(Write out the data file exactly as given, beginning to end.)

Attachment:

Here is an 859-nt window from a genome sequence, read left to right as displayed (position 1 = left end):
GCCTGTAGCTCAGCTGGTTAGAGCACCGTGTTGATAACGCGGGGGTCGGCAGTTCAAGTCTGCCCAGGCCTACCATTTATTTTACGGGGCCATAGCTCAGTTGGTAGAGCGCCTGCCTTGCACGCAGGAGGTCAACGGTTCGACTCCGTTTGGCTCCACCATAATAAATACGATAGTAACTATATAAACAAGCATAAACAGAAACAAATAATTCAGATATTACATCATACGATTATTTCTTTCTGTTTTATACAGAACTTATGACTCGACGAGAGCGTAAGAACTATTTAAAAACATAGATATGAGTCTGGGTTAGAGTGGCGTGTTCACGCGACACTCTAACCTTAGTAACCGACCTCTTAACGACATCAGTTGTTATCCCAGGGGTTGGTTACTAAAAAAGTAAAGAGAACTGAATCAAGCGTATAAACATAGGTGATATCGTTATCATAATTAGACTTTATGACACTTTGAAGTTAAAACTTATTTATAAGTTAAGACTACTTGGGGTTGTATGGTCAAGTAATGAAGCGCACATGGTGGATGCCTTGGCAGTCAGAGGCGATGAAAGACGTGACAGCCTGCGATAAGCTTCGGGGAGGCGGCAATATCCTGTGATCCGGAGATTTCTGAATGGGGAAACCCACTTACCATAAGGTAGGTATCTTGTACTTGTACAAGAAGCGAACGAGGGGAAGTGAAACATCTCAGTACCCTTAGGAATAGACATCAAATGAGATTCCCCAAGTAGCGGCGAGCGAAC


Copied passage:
Here is an 859-nt window from a genome sequence, read left to right as displayed (position 1 = left end):
GCCTGTAGCTCAGCTGGTTAGAGCACCGTGTTGATAACGCGGGGGTCGGCAGTTCAAGTCTGCCCAGGCCTACCATTTATTTTACGGGGCCATAGCTCAGTTGGTAGAGCGCCTGCCTTGCACGCAGGAGGTCAACGGTTCGACTCCGTTTGGCTCCACCATAATAAATACGATAGTAACTATATAAACAAGCATAAACAGAAACAAATAATTCAGATATTACATCATACGATTATTTCTTTCTGTTTTATACAGAACTTATGACTCGACGAGAGCGTAAGAACTATTTAAAAACATAGATATGAGTCTGGGTTAGAGTGGCGTGTTCACGCGACACTCTAACCTTAGTAACCGACCTCTTAACGACATCAGTTGTTATCCCAGGGGTTGGTTACTAAAAAAGTAAAGAGAACTGAATCAAGCGTATAAACATAGGTGATATCGTTATCATAATTAGACTTTATGACACTTTGAAGTTAAAACTTATTTATAAGTTAAGACTACTTGGGGTTGTATGGTCAAGTAATGAAGCGCACATGGTGGATGCCTTGGCAGTCAGAGGCGATGAAAGACGTGACAGCCTGCGATAAGCTTCGGGGAGGCGGCAATATCCTGTGATCCGGAGATTTCTGAATGGGGAAACCCACTTACCATAAGGTAGGTATCTTGTACTTGTACAAGAAGCGAACGAGGGGAAGTGAAACATCTCAGTACCCTTAGGAATAGACATCAAATGAGATTCCCCAAGTAGCGGCGAGCGAAC